There will always be opposition to whenever anyones tries to be different, though planting non-native species of trees or other plants can stir emotions amongst the conservatives.
It’s certainly true that some non-native species have gotten out of control, and or bad for the environment. This is generally a very localised issue, i.e. this non-native plants aren’t an issue in their native environments or in other similar environments where plants, animals and insects can cope with them and keep them in check.
So often though there is a dogmatic backlash to non-native species whatever their genus with a complete disregard for the their potential benefits.
Due to the history of Ireland, particularly in the North West, including where I stay in County Clare, there is even hostility to trees period 😧 which is a shame as there are so many potential benefits.
Fast growing Eucalyptus in particular could replace the unsustainable, environmentally damaging fossil fuel currently burn in fires and stoves as heating.
I’ve burnt what is called “turf’ which is dried out peat harvested from raised bogs and in comparison with higher BTU hardwood Eucalyptus; I know which I would choose, “Eucalyptus” 😉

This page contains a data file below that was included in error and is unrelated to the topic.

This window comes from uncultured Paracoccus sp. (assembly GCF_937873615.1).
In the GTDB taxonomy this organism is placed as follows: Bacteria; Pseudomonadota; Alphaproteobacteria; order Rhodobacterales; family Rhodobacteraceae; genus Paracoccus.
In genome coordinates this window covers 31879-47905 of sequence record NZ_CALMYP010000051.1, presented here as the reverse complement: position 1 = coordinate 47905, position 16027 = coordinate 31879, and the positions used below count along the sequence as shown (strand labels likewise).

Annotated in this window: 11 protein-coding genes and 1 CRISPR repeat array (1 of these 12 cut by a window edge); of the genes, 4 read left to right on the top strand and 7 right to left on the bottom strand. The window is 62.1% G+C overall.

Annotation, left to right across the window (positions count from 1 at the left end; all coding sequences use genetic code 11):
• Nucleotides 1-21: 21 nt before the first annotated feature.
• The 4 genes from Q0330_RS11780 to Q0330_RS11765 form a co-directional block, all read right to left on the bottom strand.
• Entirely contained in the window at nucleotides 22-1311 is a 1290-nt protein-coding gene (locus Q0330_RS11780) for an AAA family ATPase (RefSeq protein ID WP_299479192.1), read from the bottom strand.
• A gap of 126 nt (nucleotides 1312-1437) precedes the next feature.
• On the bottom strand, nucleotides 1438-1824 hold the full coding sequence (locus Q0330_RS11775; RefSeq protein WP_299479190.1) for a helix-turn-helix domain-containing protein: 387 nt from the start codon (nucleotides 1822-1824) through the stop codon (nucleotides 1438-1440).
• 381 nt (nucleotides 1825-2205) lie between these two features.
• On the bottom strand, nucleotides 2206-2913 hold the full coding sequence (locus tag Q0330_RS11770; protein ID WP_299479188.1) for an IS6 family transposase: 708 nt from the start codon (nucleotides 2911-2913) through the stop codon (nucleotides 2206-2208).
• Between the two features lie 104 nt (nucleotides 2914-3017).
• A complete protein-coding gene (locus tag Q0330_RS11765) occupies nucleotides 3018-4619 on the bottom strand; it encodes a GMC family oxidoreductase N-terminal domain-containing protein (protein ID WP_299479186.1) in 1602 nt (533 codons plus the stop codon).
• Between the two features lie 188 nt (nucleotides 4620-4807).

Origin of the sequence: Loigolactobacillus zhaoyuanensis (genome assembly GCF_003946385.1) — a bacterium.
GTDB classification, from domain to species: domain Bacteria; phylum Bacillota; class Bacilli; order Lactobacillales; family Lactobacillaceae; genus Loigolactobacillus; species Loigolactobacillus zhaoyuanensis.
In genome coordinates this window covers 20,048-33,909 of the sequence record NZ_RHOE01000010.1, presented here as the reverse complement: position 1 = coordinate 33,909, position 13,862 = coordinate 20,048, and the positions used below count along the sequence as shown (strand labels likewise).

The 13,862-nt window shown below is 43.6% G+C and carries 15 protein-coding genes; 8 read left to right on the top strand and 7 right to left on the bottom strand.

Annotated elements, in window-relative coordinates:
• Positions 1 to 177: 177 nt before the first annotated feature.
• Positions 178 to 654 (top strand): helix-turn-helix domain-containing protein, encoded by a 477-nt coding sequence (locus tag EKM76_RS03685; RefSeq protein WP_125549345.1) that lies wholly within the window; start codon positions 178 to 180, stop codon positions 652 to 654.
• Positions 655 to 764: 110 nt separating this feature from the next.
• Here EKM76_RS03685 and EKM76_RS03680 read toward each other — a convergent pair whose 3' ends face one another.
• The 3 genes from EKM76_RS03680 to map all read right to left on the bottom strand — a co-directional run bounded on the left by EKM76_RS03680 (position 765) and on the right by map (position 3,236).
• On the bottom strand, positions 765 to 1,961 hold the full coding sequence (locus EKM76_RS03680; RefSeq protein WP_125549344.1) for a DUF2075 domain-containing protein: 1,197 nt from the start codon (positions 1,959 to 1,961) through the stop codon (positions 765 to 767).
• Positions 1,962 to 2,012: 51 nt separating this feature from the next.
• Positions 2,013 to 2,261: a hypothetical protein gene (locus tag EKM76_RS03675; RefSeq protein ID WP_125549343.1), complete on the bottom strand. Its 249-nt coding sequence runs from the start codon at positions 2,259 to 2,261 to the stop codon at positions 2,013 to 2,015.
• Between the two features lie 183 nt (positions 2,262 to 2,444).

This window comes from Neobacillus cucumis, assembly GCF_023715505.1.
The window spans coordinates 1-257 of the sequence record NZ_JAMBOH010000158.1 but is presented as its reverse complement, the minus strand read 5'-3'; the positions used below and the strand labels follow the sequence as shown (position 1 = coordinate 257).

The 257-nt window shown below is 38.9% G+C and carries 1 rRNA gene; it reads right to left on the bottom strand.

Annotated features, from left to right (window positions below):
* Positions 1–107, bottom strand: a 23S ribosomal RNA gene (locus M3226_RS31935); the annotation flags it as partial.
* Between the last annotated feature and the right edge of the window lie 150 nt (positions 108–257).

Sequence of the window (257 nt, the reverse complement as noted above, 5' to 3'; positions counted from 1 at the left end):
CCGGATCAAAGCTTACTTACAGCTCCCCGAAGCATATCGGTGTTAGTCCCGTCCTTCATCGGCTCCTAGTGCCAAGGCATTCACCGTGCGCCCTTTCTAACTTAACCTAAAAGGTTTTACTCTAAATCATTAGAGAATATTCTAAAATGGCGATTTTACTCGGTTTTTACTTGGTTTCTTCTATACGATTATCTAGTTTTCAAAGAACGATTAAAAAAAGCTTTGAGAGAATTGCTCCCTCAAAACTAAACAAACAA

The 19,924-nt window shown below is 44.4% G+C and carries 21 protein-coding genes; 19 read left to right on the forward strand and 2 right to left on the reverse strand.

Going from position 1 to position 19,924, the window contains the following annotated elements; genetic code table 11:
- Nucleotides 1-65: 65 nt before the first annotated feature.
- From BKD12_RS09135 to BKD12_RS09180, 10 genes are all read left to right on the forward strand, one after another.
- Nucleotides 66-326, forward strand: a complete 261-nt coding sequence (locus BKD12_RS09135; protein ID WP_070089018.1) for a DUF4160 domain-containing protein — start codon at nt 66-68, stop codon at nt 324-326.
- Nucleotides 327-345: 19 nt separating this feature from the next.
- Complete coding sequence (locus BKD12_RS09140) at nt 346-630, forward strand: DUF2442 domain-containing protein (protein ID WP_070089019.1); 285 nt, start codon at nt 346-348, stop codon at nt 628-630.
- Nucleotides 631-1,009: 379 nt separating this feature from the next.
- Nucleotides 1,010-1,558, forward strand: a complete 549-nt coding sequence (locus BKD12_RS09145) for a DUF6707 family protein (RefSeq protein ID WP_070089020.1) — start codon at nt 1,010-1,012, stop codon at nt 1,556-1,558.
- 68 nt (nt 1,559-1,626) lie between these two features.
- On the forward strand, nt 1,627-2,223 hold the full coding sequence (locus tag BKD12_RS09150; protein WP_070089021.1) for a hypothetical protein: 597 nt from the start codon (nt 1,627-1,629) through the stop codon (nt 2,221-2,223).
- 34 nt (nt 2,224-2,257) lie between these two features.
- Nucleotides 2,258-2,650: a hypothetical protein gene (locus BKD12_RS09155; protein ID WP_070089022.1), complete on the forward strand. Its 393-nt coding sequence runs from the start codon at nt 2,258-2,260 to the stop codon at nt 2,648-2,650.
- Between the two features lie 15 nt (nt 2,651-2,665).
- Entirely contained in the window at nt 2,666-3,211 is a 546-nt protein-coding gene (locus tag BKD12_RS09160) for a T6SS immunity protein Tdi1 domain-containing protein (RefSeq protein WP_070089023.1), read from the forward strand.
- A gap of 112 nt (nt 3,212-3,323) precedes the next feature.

I planted my Eucalyptus mini forest about five years ago now and its grown quickly, capturing carbon in the process. A couple of years ago I started planting Paulownia, which are considered to be one of the best trees in the world for capturing carbon.
As I say in the video, rather than being an issue for the native species and habitat, the non-native Eucalyptus and Paulownia have been beneficial, adding both habitats and food for pollinating insects.
Here’s the link to NASA sea level rise information.
Its worth taking a look, very interesting 😧